37 Success Factors for Cultural Competency in Teachers

(ref: Teaching With A Cultural Eye Program, BayCES.org)

Most educators have heard the term “cultural competence” – but have never received adequate preparation to appropriately respond to the challenges of a diverse classroom. How do teacher and administrator’s own cultural identities influence their interactions with students, parents, and colleagues? Here are some success factors proposed by Bay Area Coalition for Equitable Schools (BayCES)

  1. Knows students well: academically, socially, emotionally
  2. Builds relationships with students as people
  3. Involved in the cultivation of the relationship beyond the classroom
  4. Demonstrates a visible connectedness with each student
  5. Immersed into the students’ culture
  6. Provides a supportive classroom structure for academic, social, and emotional success
  7. Welcomes students into the classroom as a place that is theirs and not just the teacher’s (making it visible in how the classroom is set up)
  8. Provides necessary routines that help students become learners and feel safe in the classroom
  9. Emotes a "we’re all in this together" affect
  10. Encourages a community of learners who are responsible for each other inside and outside the classroom
  11. Promotes psychological safety in the classroom
  12. Promotes the intellectual leadership of students who are educationally, economically, socially, politically, and culturally disenfranchised
  13. Apprentices students into a learning community
  14. Has high academic standards and expectations for each student / all students
  15. Exudes publicly, positively, enthusiastically belief that each student can achieve those standards
  16. Knows very well and loves the subject matter, and conveys that to students (is not cynical about area of content knowledge or enthusiasm about it)
  17. Legitimates students’ real life experiences by building those experiences into the curriculum
  18. Makes every effort to welcome and celebrate their culture (urban youth culture, African American culture, Latino culture, etc.) as an integral part of the learning environment and process
  19. Helps them to code switch, know why, and also values their home culture and language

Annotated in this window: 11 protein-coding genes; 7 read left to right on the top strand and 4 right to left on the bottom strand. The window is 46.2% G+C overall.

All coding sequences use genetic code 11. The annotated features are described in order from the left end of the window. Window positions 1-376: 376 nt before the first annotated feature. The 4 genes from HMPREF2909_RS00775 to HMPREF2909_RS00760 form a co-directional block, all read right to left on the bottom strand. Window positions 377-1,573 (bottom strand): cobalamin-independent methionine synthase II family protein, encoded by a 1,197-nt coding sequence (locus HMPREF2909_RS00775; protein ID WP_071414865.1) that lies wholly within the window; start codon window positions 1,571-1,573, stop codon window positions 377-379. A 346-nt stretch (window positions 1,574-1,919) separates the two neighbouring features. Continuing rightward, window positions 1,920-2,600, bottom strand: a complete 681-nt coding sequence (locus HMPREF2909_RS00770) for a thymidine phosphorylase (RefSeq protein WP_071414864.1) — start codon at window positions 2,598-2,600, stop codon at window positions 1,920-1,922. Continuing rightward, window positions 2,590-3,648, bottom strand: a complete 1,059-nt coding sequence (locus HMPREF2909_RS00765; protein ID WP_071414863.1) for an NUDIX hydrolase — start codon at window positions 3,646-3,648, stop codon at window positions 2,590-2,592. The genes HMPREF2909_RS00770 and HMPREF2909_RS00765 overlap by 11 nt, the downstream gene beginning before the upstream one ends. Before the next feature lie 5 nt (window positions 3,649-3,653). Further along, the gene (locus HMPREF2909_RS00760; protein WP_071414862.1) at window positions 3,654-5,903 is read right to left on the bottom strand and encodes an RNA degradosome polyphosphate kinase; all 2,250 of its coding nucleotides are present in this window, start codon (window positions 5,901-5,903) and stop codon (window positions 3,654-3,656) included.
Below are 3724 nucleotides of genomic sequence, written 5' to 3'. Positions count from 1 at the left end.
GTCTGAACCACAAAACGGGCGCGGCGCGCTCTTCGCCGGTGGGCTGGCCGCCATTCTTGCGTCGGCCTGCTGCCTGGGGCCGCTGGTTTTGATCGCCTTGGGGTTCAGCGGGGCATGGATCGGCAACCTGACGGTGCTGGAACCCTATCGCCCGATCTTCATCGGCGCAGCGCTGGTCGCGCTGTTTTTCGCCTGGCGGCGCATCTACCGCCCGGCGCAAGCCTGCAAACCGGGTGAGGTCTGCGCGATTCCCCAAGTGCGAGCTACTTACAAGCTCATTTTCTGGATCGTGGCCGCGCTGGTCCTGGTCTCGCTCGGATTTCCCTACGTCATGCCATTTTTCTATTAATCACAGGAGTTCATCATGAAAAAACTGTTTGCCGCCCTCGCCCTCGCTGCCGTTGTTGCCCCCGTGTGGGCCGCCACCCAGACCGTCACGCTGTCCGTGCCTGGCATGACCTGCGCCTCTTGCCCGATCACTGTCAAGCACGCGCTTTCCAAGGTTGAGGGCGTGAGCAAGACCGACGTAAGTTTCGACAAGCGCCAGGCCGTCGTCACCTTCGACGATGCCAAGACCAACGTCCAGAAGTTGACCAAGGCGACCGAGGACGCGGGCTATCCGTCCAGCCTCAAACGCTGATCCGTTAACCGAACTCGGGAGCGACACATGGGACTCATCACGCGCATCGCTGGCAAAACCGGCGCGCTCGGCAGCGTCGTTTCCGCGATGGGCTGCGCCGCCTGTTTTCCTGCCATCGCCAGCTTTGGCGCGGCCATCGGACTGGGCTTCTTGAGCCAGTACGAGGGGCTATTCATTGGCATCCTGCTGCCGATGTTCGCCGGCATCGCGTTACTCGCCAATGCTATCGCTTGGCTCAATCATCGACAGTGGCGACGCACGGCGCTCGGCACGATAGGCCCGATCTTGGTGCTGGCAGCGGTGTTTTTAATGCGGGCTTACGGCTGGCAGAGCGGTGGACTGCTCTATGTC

20. Provides scaffolding into cognitive skills to think deeply about content
  21. Differentiates teaching and learning by learning readiness, interests, and learning styles (including culturally sensitive adaptations)
  22. Sees teaching as an art and themselves as artists
  23. Helps students make connections between their community, national, and global identities
  24. Views knowledge (hence curriculum) critically; develops students’ "habits of mind" to enable them to take a critical stance on their learning
  25. Helps students develop skills to participate fully in the construction of knowledge
  26. Helps students develop what Ladson-Billings calls their "socio-political awareness"
  27. Treats students as competent and developing
  28. Understands own race and its consequences (personally, historically, systemically)
  29. Is calm and non-reactive, but firm, fair, consistent
  30. Understands cultural behavior patterns (as a result, does not send more African American boys out for discipline)
  31. Does not ‘dis’ students in front of their peers
  32. Is not (if White) paralyzed by racial guilt or liberal paternalism
  33. Is (if a person of color) aware of the possibility of internalized racism and resulting low expectations or over-protectiveness of students of color
  34. Is their own selves with students, honest and human
  35. Has high self-esteem and a high regard for others
  36. Observes other culturally competent teachers interacting with and teaching students
  37. Participates in an equity centered professional learning community so as to be committed to ongoing growth and development in these areas

Bay Area Coalition for Equitable Schools (BayCES) based in Oakland, CA is working to dramatically improve educational experiences, outcomes, and life options for students and families who have been historically underserved by their schools and districts. Reach and Teach and Design Action are proud to have been involved in creating their organization’s website.

Please check out “My People Are… Youth Pride in Mixed Heritage” an iPride film promoting positive racial & ethnic identity in ALL children and highlighting the multiracial experience.

12 Things About Pete Seeger

(ref: Pete Seeger Appreciation Page, How can I keep from singing by Sarah Van Gelder in Yes! Magazine, and other various sources)

  1. Seeger went to Harvard but left after two years just before final exams in 1938. He made his way to New York, where he eventually landed a job with the Archives of American Folk Music.
     
  2. On dropping out of the communist movement: “I was never enthusiastic about being somebody who was supposed to be silent about being a member of something.”
     
  3. In 1955 before the House Un-American Activities Committee, Seeger used the First Amendment rather than the Fifth as his reason for refusing to discuss his politics and associations. “Using the Fifth Amendment,” Seeger explained, “is in effect saying, ‘you have no right to ask me this question’; but using the First Amendment means, ‘you have no right to ask any American such questions.’